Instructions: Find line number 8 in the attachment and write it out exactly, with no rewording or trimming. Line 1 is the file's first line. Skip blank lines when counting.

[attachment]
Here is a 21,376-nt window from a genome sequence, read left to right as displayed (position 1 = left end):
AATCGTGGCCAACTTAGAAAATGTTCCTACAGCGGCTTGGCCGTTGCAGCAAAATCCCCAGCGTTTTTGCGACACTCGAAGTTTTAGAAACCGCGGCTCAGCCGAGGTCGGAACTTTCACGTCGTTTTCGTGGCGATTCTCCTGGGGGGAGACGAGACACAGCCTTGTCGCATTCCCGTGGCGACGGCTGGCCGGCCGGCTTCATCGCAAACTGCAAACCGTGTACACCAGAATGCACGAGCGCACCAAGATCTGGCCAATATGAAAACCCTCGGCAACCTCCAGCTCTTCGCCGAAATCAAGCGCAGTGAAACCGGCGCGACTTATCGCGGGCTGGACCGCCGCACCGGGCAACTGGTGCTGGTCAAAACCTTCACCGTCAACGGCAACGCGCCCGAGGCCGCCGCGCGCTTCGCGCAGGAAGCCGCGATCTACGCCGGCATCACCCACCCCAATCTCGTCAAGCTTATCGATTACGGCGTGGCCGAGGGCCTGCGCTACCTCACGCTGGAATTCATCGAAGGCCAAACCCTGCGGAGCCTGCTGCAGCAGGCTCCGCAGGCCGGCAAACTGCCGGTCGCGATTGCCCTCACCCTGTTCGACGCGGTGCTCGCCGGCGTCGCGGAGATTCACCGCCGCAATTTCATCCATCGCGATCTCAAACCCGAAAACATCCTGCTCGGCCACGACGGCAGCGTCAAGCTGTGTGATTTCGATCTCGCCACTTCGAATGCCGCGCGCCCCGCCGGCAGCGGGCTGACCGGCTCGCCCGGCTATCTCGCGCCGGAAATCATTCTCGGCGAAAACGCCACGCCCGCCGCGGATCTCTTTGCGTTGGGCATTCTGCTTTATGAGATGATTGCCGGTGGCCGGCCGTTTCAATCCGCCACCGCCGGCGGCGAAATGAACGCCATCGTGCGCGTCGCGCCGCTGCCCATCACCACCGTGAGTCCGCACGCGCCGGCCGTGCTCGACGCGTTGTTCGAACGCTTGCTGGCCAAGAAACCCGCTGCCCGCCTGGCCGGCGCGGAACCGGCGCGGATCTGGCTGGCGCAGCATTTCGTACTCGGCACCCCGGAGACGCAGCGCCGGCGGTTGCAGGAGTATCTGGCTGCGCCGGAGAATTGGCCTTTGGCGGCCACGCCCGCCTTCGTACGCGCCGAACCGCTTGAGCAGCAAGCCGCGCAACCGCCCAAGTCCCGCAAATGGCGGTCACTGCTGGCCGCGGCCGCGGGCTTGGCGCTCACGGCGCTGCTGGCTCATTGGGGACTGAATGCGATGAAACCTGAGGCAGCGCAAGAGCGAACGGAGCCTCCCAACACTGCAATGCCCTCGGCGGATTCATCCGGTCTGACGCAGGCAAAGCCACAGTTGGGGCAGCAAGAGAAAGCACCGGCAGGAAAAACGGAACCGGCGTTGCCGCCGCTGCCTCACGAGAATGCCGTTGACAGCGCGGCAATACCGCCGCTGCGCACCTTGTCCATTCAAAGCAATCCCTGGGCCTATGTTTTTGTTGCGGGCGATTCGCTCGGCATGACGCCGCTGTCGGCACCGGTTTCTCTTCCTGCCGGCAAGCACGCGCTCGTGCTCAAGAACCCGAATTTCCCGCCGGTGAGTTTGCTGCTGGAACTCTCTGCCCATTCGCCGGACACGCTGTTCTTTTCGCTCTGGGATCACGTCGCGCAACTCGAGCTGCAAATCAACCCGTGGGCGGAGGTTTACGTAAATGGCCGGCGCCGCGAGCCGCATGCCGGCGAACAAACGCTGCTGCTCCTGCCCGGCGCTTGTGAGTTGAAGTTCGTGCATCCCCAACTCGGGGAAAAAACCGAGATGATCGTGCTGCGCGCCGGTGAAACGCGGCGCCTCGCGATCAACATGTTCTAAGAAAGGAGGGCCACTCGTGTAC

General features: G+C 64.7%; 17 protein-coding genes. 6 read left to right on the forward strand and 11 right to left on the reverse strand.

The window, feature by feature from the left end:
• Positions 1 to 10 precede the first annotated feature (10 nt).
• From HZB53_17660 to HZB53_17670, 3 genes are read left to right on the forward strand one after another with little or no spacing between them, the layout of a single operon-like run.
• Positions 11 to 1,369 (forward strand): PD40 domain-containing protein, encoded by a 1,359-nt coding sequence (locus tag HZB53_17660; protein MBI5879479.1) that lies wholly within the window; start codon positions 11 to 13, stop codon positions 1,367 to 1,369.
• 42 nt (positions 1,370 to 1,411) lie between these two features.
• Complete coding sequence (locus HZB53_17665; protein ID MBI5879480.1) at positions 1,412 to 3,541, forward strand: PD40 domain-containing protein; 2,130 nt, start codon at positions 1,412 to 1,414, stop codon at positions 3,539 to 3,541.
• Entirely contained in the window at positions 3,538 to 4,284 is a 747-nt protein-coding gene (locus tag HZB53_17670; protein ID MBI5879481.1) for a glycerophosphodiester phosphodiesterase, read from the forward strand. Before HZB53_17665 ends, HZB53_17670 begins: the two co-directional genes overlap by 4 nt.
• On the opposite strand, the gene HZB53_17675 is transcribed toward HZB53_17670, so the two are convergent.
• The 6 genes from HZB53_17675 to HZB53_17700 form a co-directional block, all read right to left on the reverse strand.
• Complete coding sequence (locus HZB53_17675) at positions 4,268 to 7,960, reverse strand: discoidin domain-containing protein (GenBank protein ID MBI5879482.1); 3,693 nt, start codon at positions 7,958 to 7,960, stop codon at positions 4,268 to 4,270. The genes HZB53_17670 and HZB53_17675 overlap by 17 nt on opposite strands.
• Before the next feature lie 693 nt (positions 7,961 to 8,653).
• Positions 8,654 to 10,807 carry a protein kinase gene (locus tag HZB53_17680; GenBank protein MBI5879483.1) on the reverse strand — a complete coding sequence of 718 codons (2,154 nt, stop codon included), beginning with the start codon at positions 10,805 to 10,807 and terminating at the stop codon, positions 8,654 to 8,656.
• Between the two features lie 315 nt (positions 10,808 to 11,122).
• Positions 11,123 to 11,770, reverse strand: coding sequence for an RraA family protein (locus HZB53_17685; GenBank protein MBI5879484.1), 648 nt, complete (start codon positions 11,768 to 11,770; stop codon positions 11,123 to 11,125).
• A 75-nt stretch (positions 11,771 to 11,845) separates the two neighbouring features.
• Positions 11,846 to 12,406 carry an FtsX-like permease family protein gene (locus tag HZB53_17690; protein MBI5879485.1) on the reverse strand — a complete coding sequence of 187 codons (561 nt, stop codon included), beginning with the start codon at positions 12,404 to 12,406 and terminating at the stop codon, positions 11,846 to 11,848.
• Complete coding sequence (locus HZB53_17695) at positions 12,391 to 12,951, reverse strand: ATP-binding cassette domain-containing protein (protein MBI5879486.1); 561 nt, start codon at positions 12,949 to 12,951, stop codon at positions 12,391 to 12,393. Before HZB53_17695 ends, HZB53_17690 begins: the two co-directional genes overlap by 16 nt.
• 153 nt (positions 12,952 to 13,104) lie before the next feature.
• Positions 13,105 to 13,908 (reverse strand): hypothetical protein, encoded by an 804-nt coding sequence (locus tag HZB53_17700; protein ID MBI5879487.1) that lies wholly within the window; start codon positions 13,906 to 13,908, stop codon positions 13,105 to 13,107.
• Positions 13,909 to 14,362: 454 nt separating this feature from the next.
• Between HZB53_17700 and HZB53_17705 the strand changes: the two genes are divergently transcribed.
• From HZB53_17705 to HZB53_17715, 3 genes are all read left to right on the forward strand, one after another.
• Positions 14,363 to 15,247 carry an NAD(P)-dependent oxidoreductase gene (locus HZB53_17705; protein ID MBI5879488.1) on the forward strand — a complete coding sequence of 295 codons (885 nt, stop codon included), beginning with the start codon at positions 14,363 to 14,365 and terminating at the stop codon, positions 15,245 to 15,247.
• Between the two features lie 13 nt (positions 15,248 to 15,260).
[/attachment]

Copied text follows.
• 42 nt (positions 1,370 to 1,411) lie between these two features.